Parting with the illusion of having a monopoly on knowledge
In conversation with László Köcze, the head of the archives of the Hungarian Museum of Science, Technology and Transport
László Köcze is the head of the Digitisation and Documentation Department of the Hungarian Museum of Science, Technology and Transport (MMKM). He graduated in history and Central European studies from Szeged University. He was an assistant archivist and then an archivist in the Historical Archives of the Hungarian State Security. He was a staff member of the Budapest City Archives from 2008, and its department head from 2013. He joined the MMKM in summer 2016. His area of interest extends to the relationship between corporate past and memory, as well as to questions of archival science.
One of the aims of developing the MMKM archives is to explore the archival collections relevant to the history of transport and technology, and to integrate them into a single virtual database. The most practical solution would be to unite the independent and separately handled documentations of the former Transport Museum and the Museum of Technology. The archives of the merged institution has almost 3,000 running metres of material that was accumulated during the last 50 years, mainly comprising the document of the Transport Museum and including manuscripts of transportation engineers Kálmán Kandó and Boldizsár Vásárhelyi as well as aviatic experts Oszkár Asbóth and Lajos Martin Lajos; documents from the planning office of civil engineer Szilárd Zielniski; the documentary collection of naval captain and wroter János Venczel; and the personal documents of engineer Ottó Hieronymi (he designed the first horse-drawn railway between Pozsony and Nagyszombat) but the photographic albums made of 19th-century railway lines and bridge building projects also form an important part of the collection. Although they are a special document type, the hundreds of boxes of ship’s logbooks, locomotive books and registration forms are invaluable for researchers of the artefacts of the history of transport. An outstanding acquisition of recent years is notable bridge-builder and expert Ernő Tóth’s documentary collection of the history of bridges, which entered the museum by courtesy of the Association for Bridge Builders. There is also the documentary collection of the history of the plant at the Free Port of Csepel, the post-war technical drawings repository of the Óbuda Shipyard and documents of the factory’s history, as well as the documentation of the Gfrerer, Schoch and Grossmann Building Company, which played an important role in railway constructions, and the hundreds of thousands of technical drawings of MÁV and MÁVAG. And preserved in the collection of the history of technology are the legacies of technical experts such as mechanical engineer Géza Szikla, surveyors Lajos Bodola and István Kruspér, and the first certified electrical engineer in Europe, László Verebélÿ, who was a colleague of Kálmán Kandó and worked on designing the Hungarian rail network after WWII.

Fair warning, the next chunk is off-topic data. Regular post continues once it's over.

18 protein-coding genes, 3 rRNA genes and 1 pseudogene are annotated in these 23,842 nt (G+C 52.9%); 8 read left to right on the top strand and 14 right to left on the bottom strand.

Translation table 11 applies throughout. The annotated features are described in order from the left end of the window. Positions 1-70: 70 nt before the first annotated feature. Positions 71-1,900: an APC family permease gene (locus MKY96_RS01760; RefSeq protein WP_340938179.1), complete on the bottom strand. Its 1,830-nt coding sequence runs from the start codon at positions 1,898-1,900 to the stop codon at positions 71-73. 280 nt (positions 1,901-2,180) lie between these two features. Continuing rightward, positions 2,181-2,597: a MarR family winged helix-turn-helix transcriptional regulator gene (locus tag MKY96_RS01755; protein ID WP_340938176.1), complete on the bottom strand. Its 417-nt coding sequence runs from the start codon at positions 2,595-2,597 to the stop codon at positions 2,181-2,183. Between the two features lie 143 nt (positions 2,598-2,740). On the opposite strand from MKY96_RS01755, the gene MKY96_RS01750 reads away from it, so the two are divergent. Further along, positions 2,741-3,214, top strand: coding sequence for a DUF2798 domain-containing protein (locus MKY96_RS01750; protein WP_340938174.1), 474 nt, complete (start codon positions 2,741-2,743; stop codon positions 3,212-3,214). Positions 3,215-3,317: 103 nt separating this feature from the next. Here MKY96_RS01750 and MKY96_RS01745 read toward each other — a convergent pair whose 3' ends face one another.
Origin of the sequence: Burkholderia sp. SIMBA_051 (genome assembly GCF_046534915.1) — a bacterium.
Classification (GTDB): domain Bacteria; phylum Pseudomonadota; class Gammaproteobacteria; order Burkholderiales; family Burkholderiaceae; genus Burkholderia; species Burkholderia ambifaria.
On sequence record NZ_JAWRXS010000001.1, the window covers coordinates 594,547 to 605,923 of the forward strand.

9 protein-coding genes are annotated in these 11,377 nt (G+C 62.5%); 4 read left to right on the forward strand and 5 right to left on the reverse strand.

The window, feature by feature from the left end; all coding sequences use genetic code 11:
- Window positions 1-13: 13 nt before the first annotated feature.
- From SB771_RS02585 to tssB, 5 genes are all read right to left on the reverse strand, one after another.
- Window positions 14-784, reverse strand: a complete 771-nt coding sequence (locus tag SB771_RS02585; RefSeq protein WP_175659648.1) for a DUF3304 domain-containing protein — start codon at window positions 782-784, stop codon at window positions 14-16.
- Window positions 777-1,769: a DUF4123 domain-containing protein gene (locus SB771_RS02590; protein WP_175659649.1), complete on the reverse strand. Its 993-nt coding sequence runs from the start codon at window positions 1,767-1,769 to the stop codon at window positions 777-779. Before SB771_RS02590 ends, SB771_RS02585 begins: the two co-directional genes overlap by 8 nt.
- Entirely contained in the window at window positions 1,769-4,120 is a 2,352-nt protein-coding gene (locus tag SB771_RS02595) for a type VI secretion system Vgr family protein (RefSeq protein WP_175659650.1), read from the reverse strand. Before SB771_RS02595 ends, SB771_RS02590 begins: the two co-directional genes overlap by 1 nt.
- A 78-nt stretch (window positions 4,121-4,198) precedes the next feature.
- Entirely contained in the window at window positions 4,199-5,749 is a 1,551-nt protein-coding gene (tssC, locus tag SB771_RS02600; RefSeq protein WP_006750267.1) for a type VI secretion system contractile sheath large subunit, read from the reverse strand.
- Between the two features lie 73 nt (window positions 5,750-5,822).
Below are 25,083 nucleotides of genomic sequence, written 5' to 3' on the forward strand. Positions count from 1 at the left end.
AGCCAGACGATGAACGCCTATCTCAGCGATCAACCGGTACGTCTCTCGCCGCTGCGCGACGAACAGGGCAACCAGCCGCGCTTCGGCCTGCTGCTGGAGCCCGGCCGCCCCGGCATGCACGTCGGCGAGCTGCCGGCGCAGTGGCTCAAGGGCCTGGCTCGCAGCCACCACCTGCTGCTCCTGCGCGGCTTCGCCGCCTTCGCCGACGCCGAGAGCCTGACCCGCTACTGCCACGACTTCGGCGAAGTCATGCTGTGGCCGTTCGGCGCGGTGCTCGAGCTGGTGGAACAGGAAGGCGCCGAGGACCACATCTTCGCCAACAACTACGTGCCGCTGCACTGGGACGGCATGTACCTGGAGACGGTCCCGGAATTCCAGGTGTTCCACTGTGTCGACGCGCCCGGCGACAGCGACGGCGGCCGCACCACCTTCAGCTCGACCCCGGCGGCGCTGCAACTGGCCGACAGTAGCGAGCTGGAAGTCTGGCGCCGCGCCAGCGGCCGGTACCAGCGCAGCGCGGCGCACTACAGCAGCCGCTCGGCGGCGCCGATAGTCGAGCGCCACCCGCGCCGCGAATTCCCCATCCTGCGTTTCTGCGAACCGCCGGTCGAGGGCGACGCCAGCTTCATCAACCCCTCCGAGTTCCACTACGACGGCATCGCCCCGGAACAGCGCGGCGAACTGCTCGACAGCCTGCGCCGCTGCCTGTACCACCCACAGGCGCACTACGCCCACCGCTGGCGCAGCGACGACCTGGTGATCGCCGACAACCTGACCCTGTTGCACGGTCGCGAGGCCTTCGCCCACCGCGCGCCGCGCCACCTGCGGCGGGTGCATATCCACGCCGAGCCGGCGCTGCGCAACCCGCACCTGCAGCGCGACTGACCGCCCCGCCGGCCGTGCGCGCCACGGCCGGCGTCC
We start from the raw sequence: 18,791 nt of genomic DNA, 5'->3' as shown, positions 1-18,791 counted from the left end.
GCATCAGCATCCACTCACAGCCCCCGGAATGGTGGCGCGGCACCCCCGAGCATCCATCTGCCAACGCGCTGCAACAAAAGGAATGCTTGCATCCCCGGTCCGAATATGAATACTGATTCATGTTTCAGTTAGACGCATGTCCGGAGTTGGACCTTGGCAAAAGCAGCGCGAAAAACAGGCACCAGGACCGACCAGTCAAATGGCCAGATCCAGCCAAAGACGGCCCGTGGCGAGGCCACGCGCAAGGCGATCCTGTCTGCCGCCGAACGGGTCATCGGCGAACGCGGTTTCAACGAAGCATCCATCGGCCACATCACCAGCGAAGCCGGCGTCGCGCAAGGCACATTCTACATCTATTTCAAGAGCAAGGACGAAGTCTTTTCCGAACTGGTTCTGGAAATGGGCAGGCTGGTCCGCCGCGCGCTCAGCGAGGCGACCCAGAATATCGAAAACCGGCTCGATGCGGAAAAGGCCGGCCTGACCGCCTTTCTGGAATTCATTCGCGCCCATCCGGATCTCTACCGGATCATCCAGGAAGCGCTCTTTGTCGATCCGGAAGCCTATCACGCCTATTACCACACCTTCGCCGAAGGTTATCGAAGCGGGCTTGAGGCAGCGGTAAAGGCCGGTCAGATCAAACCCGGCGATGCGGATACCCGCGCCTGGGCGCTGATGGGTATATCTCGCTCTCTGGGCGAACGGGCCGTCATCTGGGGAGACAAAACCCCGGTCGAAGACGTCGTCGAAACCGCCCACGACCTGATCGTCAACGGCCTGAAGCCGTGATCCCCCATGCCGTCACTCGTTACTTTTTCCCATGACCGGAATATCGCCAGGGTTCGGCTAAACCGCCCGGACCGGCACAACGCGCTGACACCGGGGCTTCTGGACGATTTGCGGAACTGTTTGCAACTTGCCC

Written documentation is less in focus in a museum than collections of artefacts and often used as supplements since the main ’product’ of a museum is an exhibition after all. Before now, the MMKM archives had no system of what they should collect and how they should do it, whereas the now 100-year-old Transport Museum had been collecting documents since its foundation.